For starters never ever run the machine on the root account unless absolutely needed and when you do 'su' into the account, should that not be possible then dissable all external access before login onto the root account.
    Can you cover and distinguish between "su" and "su -" as this always seems to confuse newbies and it's a topic we've covered a fair few times in the past. Perhaps a whole subsection on the root account, why it's important and how to use it properly. I remember when I was a newbie logging out of KDE and back into kde as root just to edit a config file before I knew better.

    ^^ Like SP said, once you're finished a mod or supermod can split off your FAQ into a separate thread and we can lose all the additional posts cluttering it up. Either that, or if you keep a copy in OpenOffice or something and repost the whole lot when finished as a new thread and this thread can disappear.

    Ned

  8. #8
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    Re: Bonsos Newbee FAQ

    and the su su - sudo and kdesu.

    my suggestion for learning linux is:
    1.) use mandrake, installing as much relevent software as possible. things like gnome, kde, xfce, fluxbox, ect...
    2.) determine if you like gnome or kde better. people generally try to get all gnome apps, all kde apps, or all apps from neither.
    3.) attempt to install a few things that were not on the CD.
    4.) ok, now that you know what you like, try to install gentoo. gentoo has a CLI install. use stage 3 install to conserve some time, reduce problems.
    5.) now attempt to install some packages using emerge.
    6.) ok, now go and install debian - testing
    7.) after install try your hand at using apt-get to install synaptic or such.

    at this point you should know if you liked mandrake, an RPM distro, debian, a debian distro, or gentoo, a ports-like distro.
    if you liked mandrake and debian, you may want to check out ubuntu or mepis.
    if you liked gentoo, you may want to check out gentoo or freeBSD.
    if you liked if you liked debian and gentoo, you may want to check out arch
    If you liked mandrake, you want want to check out fedora or suse as well.

    you may want to keep a log of your errors and solutions you encounter.
    I know exactly how the PC works. I understand the OOO, superscalar and superpiplined designs. I just don't understand how the PC doesn't work as shown in so many cases.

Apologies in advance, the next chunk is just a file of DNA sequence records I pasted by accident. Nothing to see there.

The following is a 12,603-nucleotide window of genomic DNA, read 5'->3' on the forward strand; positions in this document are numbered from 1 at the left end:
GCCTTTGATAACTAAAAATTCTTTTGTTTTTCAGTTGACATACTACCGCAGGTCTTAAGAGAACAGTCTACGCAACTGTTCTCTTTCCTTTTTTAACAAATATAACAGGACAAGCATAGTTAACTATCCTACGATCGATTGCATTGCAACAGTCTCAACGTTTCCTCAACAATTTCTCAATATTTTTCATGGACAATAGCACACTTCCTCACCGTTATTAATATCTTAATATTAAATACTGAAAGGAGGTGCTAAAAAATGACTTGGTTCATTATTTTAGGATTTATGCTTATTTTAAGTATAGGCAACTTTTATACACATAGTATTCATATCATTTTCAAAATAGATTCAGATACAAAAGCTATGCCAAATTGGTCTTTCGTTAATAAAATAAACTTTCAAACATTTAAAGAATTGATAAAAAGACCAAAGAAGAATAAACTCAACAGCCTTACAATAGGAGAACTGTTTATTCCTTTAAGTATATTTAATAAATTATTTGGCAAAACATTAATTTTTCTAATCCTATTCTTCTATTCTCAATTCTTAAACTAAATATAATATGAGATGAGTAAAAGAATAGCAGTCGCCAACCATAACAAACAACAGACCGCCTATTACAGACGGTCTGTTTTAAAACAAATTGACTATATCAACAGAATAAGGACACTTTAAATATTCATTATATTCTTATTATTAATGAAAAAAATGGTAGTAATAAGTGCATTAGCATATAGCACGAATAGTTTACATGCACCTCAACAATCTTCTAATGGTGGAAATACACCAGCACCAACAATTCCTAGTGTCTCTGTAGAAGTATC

9. #9
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    Re: Bonsos Newbee FAQ

    Quote Originally Posted by thechris
    you may want to keep a log of your errors and solutions you encounter.
    I second this one BIG time!!!

    If you build your own FAQ, you'll both have a better chance of remembering what you did to fix what ever, and you'll also have a convenient spot to look things up.

  10. #10
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    Re: Bonsos Newbee FAQ

    most excellent information,keep it up,,I need it,,the terminology in linux always confused the sh!t outa me.

  11. #11
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    Re: Bonsos Newbee FAQ

    I'll update me wee FAQ once Im established in my new location, give me a week or so, right now Im just going to *bump* it and bring myself up to 800 posts

  12. #12
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    Re: Bonsos Newbee FAQ

    Quote Originally Posted by bonso
    I'll update me wee FAQ once Im established in my new location, give me a week or so, right now Im just going to *bump* it and bring myself up to 800 posts



    I've got some info on the DVD thing, if it's appropriate to post it.

  13. #13
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    Re: Bonsos Newbee FAQ

    Im not a mod but if you got something that will help people play DVDs then post on.

    The next update might be a bit further of than next weekend as my relocation didnt go as smooth as planed but fear not, I'll keep you posted

    You can't get banned for bad jokes right?
    Last edited by bonso; 02-06-2005 at 03:21 PM.

  14. #14
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    Re: Bonsos Newbee FAQ

    Might want to add about mounting discs, beginners always have a hard time grasping that

    "Well, let's just say, 'if your VCR is still blinking 12:00,you don't want Linux.'"
    - Bruce Perens, Former Debian Project Leader

  15. #15
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    Re: Bonsos Newbee FAQ

    Bump

    Some more suggestions of things for you to add Bonso:

    How do I access my Windows partitions on a dual boot machine:

    Here's a couple threads that deal with /etc/fstab:

    http://forums.pcper.com/showthread.php?t=365899

    http://forums.pcper.com/showthread.php?t=378058


    How do I share my linux folders with windows users on my network:

    Use Samba - perhaps someone can provide some good links for here?


    And here's a good link that covers SATA RAID, if you want to add it to what you already have:

    http://linux.yyz.us/sata/faq-sata-raid.html

    Ned
    Last edited by Ned Slider; 02-23-2005 at 07:19 AM.